Google Granted Extra Time To Respond To EU's Antitrust Case

Google has been granted an extension -- till August 31 -- to respond to the European Commission's antitrust case.

The tech giant has been accused of squeezing out competitors in it search engine rankings, while favouring its own products.

This is the second extension Google has received after the Commission lodged its case in April.

“The Commission has agreed to Google’s request to extend the deadline to respond to its statement of objections by an additional two weeks," Commission spokesperson Ricardo Cardoso told Politico.

“In line with normal practice, the Commission analysed the reasons for the request," he explained.

"As a result, it has granted an extension allowing Google to fully exercise its rights of defence.”

The extension comes days after Google made a surprise announcement about its new holding company, Alphabet.

However, the two incidents don't appear to be connected, say Politico sources.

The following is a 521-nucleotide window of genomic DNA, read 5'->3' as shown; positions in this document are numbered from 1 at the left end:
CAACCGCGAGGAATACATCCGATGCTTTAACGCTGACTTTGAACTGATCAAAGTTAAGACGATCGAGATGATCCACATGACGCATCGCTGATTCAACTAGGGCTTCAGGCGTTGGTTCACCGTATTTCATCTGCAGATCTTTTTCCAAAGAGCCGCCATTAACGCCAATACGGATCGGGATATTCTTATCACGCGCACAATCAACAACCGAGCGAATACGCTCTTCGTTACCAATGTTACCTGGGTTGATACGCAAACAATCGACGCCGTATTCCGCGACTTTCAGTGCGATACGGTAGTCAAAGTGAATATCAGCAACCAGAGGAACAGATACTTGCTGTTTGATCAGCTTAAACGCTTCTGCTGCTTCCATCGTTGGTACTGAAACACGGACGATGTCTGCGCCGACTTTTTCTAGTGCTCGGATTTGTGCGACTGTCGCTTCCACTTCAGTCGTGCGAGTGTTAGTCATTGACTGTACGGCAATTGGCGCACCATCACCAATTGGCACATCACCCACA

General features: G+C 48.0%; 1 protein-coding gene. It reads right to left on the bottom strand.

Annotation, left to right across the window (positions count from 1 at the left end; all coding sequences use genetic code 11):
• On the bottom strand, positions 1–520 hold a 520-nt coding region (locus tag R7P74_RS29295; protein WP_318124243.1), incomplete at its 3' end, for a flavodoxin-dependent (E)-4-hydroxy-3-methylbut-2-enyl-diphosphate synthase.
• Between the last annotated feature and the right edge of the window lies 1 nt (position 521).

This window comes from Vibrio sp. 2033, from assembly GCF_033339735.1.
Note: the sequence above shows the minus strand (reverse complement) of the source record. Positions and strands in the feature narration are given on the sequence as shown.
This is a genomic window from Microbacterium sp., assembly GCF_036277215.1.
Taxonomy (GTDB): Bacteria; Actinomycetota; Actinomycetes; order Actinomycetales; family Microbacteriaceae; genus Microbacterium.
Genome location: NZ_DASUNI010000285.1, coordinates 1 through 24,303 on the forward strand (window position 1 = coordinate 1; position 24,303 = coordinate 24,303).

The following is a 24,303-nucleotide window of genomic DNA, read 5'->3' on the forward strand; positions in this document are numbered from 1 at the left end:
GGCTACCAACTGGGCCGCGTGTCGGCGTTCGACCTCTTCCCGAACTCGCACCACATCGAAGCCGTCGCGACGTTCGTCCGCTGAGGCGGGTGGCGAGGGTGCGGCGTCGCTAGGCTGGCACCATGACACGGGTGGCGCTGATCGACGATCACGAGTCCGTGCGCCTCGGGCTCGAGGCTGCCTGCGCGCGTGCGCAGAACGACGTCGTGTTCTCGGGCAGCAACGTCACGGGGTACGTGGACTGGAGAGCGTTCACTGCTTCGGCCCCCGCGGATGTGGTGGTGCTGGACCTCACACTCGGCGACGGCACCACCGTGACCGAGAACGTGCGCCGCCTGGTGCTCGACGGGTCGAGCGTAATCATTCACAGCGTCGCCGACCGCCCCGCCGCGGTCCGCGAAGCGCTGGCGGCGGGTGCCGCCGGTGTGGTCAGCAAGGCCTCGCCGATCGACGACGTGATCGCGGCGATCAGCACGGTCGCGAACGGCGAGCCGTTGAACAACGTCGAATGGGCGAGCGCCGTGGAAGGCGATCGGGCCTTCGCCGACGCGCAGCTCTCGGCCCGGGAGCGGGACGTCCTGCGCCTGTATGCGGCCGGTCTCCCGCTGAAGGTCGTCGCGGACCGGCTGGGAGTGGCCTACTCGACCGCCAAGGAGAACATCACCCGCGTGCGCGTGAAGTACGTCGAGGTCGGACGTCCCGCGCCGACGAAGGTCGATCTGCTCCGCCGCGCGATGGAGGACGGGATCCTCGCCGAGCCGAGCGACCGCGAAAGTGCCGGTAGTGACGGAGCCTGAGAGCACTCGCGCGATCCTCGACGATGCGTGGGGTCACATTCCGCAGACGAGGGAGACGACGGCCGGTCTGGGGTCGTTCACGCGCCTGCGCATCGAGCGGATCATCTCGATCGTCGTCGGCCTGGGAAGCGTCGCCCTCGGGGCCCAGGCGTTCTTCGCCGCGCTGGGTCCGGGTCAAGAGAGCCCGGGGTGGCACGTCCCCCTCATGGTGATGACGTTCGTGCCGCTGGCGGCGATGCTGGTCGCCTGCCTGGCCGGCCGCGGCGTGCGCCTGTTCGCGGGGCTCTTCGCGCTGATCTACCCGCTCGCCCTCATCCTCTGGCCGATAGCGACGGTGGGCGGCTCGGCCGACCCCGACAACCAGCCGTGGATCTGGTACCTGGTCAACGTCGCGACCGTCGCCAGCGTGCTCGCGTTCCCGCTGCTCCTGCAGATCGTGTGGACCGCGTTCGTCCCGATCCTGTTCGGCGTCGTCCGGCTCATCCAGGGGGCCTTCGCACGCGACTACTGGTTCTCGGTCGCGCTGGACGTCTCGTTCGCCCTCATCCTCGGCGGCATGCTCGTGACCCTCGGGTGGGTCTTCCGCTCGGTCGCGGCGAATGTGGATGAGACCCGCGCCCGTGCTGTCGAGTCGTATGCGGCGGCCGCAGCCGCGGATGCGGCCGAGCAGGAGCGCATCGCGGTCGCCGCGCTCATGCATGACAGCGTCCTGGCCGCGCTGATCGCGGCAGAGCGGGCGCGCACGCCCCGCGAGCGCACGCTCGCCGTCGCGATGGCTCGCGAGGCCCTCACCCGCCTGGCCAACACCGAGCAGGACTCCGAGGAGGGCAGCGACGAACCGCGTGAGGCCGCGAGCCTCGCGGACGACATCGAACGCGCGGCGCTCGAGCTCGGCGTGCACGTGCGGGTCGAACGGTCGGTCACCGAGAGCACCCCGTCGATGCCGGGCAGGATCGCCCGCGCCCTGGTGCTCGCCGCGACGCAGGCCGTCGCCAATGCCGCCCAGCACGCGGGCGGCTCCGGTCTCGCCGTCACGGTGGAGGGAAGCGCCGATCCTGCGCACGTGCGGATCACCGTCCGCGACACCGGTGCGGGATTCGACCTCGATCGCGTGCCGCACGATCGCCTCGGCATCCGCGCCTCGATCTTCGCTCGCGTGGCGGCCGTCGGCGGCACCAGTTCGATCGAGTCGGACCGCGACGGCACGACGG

In June, Google advertised a role for an SEO manager to drive "organic traffic and business growth," a move that may hint at Google's desire to not only rank high in its own search engine but also others including Bing.

Microsoft is among Google's accusers, who say the search engine distorts its search results to favour its own products.

In a blog for The Huffington Post, CEO of new service One News Page Marc Pinter-Krainer wrote:

"You see, Google has grown its business enormously to encompass not only the search engine for which it became known, but also products and services in a multitude of verticals such as mapping, news, videos, shopping, flights, and many more.

It has done so by leveraging its unique position in handling the vast majority of all online searches in order to promote its own products - which, as recognised by European anti-trust law, is unlawful."

However, Frank Fine senior counsel at DeHeng law offices in Brussels told US news why the charge against Google could falter quickly:

“Google is only essential since people want to use it, not because they have to use it,” he says. “I think the commission's argument is extremely weak."

Google has 90% of the search engine market share, a proportion that the new recruit will presumably be expected to grow.

In exchange, the company is offering potential employees the opportunity to "change the world" -- presumably the one that lives in the SEO universe.